Annie Pootoogook

Annie Pootoogook, Bear by the Window, 2004. Image courtesy The Gas Company Inc

Annie Pootoogook, Bear by the Window, 2004. Image courtesy The Gas Company Inc

Annie Pootoogook (b. 1969, Kinngait, Nunavut, Canada, d. 2016, Ottawa, Ontario Canada) comes from a long line of artists in Cape Dorset (known today as Kinngait) and began drawing in 1997. Within a decade, she became the catalyst for an explosion of creativity originating from Kinngait Studios. Her drawings challenged conventional expectations of ‘Inuit’ graphic art. An instinctive chronicler of her generation, Pootoogook created works peppered with images of daily life: from feasting, camping and hunting to current events seen on television, intimate personal eroticism as well as alcoholism and domestic violence. Her immediate success drew the attention of a broad cross-section of art collectors and signalled to artist colleagues in the North that there were no limits on subject matter and scale.

Annie Pootoogook’s drawings at Tate Liverpool serve as a diary of the artist’s life and are indicative of the sulijuk (‘true’ or ‘real’) tradition. Pootoogook worked with a singular clarity of vision, often depicting poignant moments of emotion or violence in intimate domestic environments. Immediate and direct in style, her drawings chronicle the everyday events of modern Inuit life in the small community of Kinngait as she saw it. Her realism is at odds with the traditional outdoor scenes that people have come to expect from Inuit art.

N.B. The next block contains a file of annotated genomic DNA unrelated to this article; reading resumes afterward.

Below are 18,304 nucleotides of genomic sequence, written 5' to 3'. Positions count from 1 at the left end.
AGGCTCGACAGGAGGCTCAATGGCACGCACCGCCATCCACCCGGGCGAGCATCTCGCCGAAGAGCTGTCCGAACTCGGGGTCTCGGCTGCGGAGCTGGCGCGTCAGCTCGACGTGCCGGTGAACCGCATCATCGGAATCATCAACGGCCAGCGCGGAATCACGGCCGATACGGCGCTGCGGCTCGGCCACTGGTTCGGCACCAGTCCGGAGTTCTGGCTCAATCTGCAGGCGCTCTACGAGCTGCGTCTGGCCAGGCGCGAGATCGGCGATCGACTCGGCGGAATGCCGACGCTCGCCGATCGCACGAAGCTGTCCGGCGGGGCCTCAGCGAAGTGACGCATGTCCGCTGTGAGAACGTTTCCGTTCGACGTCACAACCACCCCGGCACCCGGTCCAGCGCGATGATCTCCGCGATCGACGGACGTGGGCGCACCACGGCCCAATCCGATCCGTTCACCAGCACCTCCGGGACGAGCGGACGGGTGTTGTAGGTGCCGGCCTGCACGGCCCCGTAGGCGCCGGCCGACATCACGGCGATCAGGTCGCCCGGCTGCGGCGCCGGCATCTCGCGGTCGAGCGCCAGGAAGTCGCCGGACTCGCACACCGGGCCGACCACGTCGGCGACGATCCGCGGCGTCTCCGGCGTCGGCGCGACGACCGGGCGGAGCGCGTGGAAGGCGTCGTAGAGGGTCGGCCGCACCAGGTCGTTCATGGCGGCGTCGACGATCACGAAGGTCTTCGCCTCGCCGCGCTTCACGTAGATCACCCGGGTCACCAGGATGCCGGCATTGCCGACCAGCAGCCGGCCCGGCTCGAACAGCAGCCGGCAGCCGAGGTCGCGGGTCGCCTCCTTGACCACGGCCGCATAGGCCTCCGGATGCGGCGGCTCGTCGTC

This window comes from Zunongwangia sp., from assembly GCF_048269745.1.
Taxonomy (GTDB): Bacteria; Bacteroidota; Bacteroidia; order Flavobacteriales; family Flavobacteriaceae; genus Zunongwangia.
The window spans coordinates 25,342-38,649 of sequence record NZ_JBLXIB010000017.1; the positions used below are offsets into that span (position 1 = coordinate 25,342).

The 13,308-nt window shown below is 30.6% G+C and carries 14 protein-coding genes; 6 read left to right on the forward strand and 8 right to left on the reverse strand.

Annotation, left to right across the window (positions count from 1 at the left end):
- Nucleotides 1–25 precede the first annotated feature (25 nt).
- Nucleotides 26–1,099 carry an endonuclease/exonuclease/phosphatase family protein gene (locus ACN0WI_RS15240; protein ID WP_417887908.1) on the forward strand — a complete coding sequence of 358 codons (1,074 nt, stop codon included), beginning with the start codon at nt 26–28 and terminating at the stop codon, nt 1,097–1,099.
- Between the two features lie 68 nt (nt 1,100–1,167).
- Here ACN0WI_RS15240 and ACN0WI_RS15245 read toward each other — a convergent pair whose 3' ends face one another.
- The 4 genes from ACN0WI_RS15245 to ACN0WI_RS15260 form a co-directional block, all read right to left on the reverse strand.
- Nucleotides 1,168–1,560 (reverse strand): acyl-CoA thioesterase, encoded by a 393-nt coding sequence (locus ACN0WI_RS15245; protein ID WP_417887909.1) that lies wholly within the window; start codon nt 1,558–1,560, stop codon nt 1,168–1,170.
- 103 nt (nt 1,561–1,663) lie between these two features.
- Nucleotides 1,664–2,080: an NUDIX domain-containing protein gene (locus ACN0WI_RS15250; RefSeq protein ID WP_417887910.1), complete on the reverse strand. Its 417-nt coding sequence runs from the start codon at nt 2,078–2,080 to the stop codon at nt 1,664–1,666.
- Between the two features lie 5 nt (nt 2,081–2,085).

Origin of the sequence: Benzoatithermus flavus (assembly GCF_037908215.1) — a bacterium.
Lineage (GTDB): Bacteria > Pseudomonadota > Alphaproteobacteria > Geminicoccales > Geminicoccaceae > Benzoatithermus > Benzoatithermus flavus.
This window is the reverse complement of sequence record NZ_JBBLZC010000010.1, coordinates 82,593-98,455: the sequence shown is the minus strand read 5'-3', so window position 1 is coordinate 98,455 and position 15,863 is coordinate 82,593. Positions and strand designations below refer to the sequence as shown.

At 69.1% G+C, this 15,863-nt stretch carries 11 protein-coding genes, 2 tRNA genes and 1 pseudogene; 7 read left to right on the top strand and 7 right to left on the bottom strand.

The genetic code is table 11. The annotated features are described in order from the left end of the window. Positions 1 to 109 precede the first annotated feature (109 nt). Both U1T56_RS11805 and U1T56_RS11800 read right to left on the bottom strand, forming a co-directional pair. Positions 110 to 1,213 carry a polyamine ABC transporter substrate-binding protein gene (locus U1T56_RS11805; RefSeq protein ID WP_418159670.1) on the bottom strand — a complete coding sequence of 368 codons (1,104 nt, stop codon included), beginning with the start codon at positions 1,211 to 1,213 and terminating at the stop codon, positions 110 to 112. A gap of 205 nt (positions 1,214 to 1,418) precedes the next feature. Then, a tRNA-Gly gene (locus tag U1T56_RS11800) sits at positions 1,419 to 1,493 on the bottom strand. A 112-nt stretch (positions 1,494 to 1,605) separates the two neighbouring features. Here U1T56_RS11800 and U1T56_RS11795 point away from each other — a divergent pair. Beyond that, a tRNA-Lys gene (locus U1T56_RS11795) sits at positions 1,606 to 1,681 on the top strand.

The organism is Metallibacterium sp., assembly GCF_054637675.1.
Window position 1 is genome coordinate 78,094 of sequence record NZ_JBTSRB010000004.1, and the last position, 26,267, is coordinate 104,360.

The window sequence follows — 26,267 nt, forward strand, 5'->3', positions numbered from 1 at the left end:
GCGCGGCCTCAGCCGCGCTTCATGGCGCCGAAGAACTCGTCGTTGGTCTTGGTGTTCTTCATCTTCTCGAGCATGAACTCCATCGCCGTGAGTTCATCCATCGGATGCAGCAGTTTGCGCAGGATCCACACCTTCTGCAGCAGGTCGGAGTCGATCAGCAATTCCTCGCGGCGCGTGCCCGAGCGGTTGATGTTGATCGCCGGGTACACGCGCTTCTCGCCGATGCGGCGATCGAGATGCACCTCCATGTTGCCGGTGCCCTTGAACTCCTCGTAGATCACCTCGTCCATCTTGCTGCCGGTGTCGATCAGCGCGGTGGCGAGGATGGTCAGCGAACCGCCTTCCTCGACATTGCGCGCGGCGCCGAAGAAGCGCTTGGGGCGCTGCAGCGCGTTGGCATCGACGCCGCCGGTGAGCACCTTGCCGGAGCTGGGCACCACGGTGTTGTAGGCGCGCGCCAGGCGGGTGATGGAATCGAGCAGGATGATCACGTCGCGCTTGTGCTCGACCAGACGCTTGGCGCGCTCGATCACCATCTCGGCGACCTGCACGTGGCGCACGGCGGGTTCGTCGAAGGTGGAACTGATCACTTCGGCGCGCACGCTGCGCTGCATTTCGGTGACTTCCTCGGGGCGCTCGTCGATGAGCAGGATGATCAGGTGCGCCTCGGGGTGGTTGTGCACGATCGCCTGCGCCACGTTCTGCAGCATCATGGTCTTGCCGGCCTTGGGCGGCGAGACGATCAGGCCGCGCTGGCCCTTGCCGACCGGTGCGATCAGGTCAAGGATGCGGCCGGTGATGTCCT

Dr Nancy Campbell, co-curator of Annie Pootoogook’s display at Tate Liverpool, has selected a series of 15 drawings that serve as a diary of the artist’s life.

Exhibitions include McMichael Canadian Art Collection, Kleinburg, Canada (2017); National Gallery of Canada, Ottawa (2013); Massachusetts Museum of Contemporary Art, North Adams, USA (2012–13); National Gallery of Canada, Ontario, Canada (2009–10); documenta 12, Kassel, Germany (2007); and The Power Plant, Ontario, Canada (2006).

Annie Pootoogook at Tate Liverpool is curated by Dr Nancy Campbell 


Supported by

Canada Council for the Arts

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